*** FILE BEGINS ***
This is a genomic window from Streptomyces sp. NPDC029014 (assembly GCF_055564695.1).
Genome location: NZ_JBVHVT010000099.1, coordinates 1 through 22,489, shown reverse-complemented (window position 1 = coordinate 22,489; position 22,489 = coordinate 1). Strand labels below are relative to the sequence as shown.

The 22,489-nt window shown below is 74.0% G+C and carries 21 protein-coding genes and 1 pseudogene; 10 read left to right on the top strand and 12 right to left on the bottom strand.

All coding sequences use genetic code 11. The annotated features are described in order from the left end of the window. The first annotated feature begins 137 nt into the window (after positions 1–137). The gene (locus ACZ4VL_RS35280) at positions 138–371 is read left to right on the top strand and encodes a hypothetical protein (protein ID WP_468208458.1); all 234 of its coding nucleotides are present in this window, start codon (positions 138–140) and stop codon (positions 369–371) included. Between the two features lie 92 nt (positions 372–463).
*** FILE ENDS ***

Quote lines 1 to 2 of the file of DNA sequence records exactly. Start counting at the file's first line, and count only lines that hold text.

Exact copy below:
This is a genomic window from Streptomyces sp. NPDC029014 (assembly GCF_055564695.1).
Genome location: NZ_JBVHVT010000099.1, coordinates 1 through 22,489, shown reverse-complemented (window position 1 = coordinate 22,489; position 22,489 = coordinate 1). Strand labels below are relative to the sequence as shown.